One November Night Near the Oberbaumbrücke

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"As far as I know, immediately."

Despite the shaky, nasal sound of the antique Rekord T.V. set in the living room, the sentence had instantly released him from his drowsiness.

Without haste but with determination, he got up and headed toward the closet to extract a beige raincoat, a worn fur hat, and a pair of awful cracked shoes.

"Dad, what are you doing?"

"I'm going out!"

"Are you kidding? Considering all this mess the past few days, it's not a good idea."

"Mind your own business! I was kicking Nazis in the rear when you were nothing but an egg."

Ignoring his son's reproaches, his slammed the front door, murmuring, "Seeing Liselotte again…"

* * *

He and Liselotte had met in 1959 during a flight from Berlin to Leipzig, where he was to inspect production at a machine-tool factory. She was a stewardess with Interflug, the airline of the State, and during the frugal in-flight service, had generously soaked his new shirt with coffee. Seeing her pretty, agonized face, it had been impossible to get angry, but he had managed to get a date with the lovely woman for that same night. The rest of the story wasn't very hard to imagine….

* * *

As he crossed in front of his apartment building, he heard his son calling from the fourth-floor window to a neighbor puffing on a Zvezda and leaning against the cracked and stripped façade.

"Hey, Gunther, can you talk some sense into my father? He's gotten it into his head to go for a walk. With what's going on these days, it's dangerous."

With a silly smile, the smoker came over to him and, in an infantilizing tone, insisted, "Come on, Gramps, this isn't the time for chasing skirts! Go home — your son is worried."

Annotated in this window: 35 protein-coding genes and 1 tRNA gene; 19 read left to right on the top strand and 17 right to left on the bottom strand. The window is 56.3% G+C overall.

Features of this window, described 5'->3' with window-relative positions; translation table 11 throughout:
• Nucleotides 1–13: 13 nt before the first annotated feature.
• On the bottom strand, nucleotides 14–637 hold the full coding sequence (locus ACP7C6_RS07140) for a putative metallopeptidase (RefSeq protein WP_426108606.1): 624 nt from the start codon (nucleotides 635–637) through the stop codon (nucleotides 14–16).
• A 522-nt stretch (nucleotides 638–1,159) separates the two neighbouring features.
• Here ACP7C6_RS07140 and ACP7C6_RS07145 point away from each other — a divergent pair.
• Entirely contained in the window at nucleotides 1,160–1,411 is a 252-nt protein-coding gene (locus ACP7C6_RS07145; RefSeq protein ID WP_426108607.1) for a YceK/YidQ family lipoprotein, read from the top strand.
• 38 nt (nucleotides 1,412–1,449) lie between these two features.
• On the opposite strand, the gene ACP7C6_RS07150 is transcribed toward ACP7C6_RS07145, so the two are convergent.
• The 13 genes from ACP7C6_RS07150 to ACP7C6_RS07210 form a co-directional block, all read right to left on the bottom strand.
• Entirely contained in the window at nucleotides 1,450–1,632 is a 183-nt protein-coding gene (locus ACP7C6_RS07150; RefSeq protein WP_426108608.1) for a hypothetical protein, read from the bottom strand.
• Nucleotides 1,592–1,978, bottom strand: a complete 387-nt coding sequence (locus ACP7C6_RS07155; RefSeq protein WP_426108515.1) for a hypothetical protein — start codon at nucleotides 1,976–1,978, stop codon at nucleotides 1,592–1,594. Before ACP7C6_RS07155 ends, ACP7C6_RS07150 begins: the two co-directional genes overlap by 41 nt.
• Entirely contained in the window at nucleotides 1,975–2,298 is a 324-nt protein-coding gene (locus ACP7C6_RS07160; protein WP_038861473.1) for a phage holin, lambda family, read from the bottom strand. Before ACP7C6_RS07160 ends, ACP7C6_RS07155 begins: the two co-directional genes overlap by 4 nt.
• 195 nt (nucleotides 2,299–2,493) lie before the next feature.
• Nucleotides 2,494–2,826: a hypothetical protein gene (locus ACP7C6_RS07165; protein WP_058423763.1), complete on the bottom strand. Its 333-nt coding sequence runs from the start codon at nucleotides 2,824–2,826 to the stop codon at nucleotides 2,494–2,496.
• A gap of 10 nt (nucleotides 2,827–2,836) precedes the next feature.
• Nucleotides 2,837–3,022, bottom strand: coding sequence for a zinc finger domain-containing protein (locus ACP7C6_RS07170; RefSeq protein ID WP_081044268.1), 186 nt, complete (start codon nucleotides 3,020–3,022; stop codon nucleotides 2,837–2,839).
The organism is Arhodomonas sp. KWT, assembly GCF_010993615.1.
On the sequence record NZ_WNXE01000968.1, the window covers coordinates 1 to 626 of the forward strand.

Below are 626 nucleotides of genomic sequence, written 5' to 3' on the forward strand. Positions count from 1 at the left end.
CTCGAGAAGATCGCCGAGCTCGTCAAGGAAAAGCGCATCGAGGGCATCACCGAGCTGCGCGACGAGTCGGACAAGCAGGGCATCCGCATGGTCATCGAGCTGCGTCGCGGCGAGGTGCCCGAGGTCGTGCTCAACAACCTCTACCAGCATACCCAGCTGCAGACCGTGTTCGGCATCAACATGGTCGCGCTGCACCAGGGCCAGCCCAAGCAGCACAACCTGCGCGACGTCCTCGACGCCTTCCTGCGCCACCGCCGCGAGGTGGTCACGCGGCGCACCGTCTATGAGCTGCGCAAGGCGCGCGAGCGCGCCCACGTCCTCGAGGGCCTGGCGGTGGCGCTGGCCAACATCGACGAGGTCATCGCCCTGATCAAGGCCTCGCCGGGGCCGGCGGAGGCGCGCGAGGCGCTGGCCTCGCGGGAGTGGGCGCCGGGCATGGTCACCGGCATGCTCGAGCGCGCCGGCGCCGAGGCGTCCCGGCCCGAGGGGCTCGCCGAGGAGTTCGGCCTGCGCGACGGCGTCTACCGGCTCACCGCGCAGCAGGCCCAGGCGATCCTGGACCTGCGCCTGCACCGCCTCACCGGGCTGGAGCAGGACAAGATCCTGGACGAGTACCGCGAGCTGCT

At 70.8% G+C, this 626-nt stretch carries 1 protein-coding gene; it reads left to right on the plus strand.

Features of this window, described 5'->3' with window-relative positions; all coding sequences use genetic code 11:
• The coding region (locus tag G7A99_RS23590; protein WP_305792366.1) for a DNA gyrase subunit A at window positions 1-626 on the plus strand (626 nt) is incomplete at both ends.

The answer was scathing: "You Brezhnev sidekick, go kiss Honecker’s ass and leave me alone!"

He walked off in the midst of irate insults from the man named Gunther who, according to neighborhood gossip, was a zealous agent of the Ministerium für Staatssicherheit, otherwise known as the State Security, the dreadful and dreaded Stasi.

"Seeing Liselotte again…"

* * *

He saw Liselotte each time she stopped off in Berlin. As soon as they held each other again, the whole world stopped existing except for them. These ephemeral interludes of happiness took place without a hitch until the dire year of 1961, when Honecker and Ulbricht mutilated Berlin, leaving in their wake a horrible scar of concrete, watchtowers, and barbed wire, a hopeless rocky horizon, a no man's land haunted by the ghosts of those who had dared to defy the law.

* * *

"As far as I know, immediately," Schabowski, still a bit hesitant, had replied to a journalist's question.

He worked his way into the midst of the human tide going down Karl Marx Allee. Bathed in the shadow of typical Stalinist buildings, minimalist and cubist like a landscape of children’s building blocks, the faces were serious, with smiles frozen across apprehensively curled lips and eyes filled with fear. Nevertheless, the crowd walked with a confident step, moving toward a single goal, shared by hundreds of thousands of individuals.

"Seeing Liselotte again…."

* * *